How on earth did those pioneer women handle all the bounty from their farms in the three months of harvest? And the stress of knowing that if they missed it, come late winter, they’d be out of food. Gives a whole new meaning to “women’s work”.

 

 

Ice-y Creamy Ice Cream

The first time I made ice cream from scratch was thirty years ago. It was with one of those old fashioned salt crank makers and when I tasted the fruit of our (what felt like five hours) labor, I had one thought: Not worth it.

Then five years ago I was flipping through a Williams Sonoma catalog when it came to my attention that ice cream makers had moved into the 21st century. There on the page was the most darling Cuisinart blue ice cream maker. It arrived in time for Mother’s Day and I’ve been making my own ice cream ever since.

Yeah, right.

First, we try not to keep dessert in the house. Ever. Because I’ll eat it.

Secondly, we’re more of a baked goods kind of family.

Thirdly, it’s not in mine or Shea’s family of origin to have cake AND ice cream. It was always one or the other.

But I do tend to make ice cream in June and July, as an alternative way to scratch my baking itch when it’s too hot to turn on the oven. I use the basic recipe, no custard making required, and in 20 minutes I can serve up homemade, creamy, safe (if not healthy, lol) and organic dessert.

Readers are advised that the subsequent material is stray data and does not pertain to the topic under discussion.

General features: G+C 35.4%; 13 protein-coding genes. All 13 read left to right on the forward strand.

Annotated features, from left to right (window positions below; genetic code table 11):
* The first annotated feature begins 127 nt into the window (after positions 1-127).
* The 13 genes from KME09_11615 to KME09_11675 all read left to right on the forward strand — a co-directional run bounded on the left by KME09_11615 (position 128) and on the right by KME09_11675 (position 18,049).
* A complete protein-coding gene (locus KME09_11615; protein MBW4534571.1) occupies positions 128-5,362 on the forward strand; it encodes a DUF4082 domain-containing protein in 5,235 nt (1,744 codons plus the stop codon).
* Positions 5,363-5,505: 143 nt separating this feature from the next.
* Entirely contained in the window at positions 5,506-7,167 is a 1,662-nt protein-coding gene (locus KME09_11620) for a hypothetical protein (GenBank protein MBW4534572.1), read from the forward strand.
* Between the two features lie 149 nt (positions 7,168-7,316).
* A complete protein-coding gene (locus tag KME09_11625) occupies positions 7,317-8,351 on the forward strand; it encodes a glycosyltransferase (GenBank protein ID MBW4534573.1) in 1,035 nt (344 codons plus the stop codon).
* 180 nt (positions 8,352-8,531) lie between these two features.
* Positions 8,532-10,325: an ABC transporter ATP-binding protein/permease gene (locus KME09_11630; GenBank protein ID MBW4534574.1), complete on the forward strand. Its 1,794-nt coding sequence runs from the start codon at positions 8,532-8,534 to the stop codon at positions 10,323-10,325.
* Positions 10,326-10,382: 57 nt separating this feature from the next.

All it takes is milk (I use fat free), heavy whipping cream, sugar and vanilla. My ice cream maker has a center cylinder insert that I store in the freezer at all times. Pop it in the maker, pour in the base and turn it on—that’s all it takes.

I have tried to make lower fat and sugar versions using just milk and no cream. No bueno. What comes out is the consistency of slushy milk which then freezes into a giant ice cube. So I stick to the heavy cream. I halve the sugar if I am adding fruit—we barely notice that it’s less sweet because of the richness of the cream and the vanilla flavor. And we actually eat the correct serving size—half cup—because since it tastes the way it’s supposed to, you don’t need as much to make your sweet tooth happy.